Last year, Norway enacted a new regulation that made it illegal for social media influencers and advertisers alike to not declare when a paid post on their social media was retouched. The move to combat the increasing concerns of poor mental health was caused by social media platforms and the growing cases of body dysmorphia.
Now, following the new law in Norway, the U.K. is moving in the same direction. A new bill is currently being discussed in the House of Commons that states that a logo will need to be displayed on any digitally-altered images of faces and bodies. The new law is being pushed by MP’s within the Health and Social Care committee with hopes that it will begin to change body expectations that are currently impacting a Gen Z audience.
The new law is also stating that social media promotion of cosmetic services such as dermal fillers should be tightly regulated with a mental health history check for those who are interested in booking a procedure. According to an article from the BBC, former health secretary Jeremy Hunt, who is head of the committee, said: “We heard of some distressing experiences with procedures carried out with no questions asked.”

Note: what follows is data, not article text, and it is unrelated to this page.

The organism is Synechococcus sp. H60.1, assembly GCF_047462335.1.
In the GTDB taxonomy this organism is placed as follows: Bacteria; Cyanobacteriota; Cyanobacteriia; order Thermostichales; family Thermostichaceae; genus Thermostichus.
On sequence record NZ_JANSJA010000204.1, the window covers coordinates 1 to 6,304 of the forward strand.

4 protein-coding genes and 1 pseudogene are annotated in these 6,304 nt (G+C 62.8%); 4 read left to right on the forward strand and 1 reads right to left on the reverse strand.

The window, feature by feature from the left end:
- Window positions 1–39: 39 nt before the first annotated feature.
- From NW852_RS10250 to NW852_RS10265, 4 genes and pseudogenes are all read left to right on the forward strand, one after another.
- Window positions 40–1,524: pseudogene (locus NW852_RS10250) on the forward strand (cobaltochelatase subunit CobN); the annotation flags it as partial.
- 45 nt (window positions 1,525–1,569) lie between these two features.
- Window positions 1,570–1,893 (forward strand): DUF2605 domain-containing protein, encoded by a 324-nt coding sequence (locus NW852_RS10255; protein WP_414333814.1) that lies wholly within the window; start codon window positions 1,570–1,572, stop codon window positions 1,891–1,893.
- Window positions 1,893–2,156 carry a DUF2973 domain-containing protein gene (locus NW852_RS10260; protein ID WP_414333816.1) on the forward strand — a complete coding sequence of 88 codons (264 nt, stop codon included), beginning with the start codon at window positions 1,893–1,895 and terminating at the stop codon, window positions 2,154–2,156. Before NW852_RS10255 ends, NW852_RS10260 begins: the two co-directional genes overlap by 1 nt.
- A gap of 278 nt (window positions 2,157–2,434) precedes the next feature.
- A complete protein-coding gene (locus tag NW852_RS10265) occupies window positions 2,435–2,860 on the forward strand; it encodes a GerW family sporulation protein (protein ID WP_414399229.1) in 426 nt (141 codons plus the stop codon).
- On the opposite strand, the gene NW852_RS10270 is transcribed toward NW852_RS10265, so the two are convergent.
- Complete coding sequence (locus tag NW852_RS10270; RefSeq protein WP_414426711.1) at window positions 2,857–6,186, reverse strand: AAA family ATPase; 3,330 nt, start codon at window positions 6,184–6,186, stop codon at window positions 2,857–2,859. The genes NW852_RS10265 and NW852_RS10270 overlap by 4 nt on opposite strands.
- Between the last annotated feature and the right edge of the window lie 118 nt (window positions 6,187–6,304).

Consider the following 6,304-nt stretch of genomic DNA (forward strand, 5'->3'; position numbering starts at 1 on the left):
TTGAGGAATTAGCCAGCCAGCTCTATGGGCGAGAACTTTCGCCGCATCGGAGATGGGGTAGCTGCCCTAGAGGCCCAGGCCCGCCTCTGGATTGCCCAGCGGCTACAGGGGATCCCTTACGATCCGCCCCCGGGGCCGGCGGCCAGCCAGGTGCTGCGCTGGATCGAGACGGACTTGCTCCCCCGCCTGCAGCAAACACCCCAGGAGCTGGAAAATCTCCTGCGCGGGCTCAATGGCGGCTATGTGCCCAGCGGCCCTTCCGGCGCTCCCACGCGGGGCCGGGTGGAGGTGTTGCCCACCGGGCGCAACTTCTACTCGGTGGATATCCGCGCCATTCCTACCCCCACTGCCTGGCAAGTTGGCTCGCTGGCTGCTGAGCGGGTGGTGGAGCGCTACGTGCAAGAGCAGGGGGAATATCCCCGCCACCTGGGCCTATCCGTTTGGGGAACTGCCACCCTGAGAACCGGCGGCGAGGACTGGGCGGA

It is unsure how the U.K. will implement punishments for those who don’t follow the new law, however in 2017, France also introduced a new photoshop law. It requires any commercial image that has been altered to include a written warning that reads “edited photograph.” Those who break the rule could see fines up to €37,000 EUR ($38,000 USD) or 30% of the cost of creating the ad.
No specific dates have been announced in the U.K. as to when the new law will become active, but it is expected to happen very soon.
In other tech news, the Earth has just experienced its shortest day in history.
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